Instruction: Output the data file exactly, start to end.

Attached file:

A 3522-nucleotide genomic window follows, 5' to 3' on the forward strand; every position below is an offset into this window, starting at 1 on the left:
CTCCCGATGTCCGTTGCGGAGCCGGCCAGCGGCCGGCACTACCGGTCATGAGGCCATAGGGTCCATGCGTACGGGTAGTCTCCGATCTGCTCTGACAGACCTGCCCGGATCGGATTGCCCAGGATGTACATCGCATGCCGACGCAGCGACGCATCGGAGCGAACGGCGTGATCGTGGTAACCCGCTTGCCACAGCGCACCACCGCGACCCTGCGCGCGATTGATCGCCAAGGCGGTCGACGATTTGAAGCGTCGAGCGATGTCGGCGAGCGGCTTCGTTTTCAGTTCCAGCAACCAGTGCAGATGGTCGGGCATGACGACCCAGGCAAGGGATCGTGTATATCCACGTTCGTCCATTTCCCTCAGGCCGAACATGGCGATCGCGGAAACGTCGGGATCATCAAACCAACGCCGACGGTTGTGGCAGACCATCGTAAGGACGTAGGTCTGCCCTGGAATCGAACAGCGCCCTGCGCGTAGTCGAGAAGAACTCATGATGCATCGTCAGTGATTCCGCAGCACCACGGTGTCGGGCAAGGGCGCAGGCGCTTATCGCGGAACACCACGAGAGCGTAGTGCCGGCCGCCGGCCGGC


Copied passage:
A 3522-nucleotide genomic window follows, 5' to 3' on the forward strand; every position below is an offset into this window, starting at 1 on the left:
CTCCCGATGTCCGTTGCGGAGCCGGCCAGCGGCCGGCACTACCGGTCATGAGGCCATAGGGTCCATGCGTACGGGTAGTCTCCGATCTGCTCTGACAGACCTGCCCGGATCGGATTGCCCAGGATGTACATCGCATGCCGACGCAGCGACGCATCGGAGCGAACGGCGTGATCGTGGTAACCCGCTTGCCACAGCGCACCACCGCGACCCTGCGCGCGATTGATCGCCAAGGCGGTCGACGATTTGAAGCGTCGAGCGATGTCGGCGAGCGGCTTCGTTTTCAGTTCCAGCAACCAGTGCAGATGGTCGGGCATGACGACCCAGGCAAGGGATCGTGTATATCCACGTTCGTCCATTTCCCTCAGGCCGAACATGGCGATCGCGGAAACGTCGGGATCATCAAACCAACGCCGACGGTTGTGGCAGACCATCGTAAGGACGTAGGTCTGCCCTGGAATCGAACAGCGCCCTGCGCGTAGTCGAGAAGAACTCATGATGCATCGTCAGTGATTCCGCAGCACCACGGTGTCGGGCAAGGGCGCAGGCGCTTATCGCGGAACACCACGAGAGCGTAGTGCCGGCCGCCGGCCGGC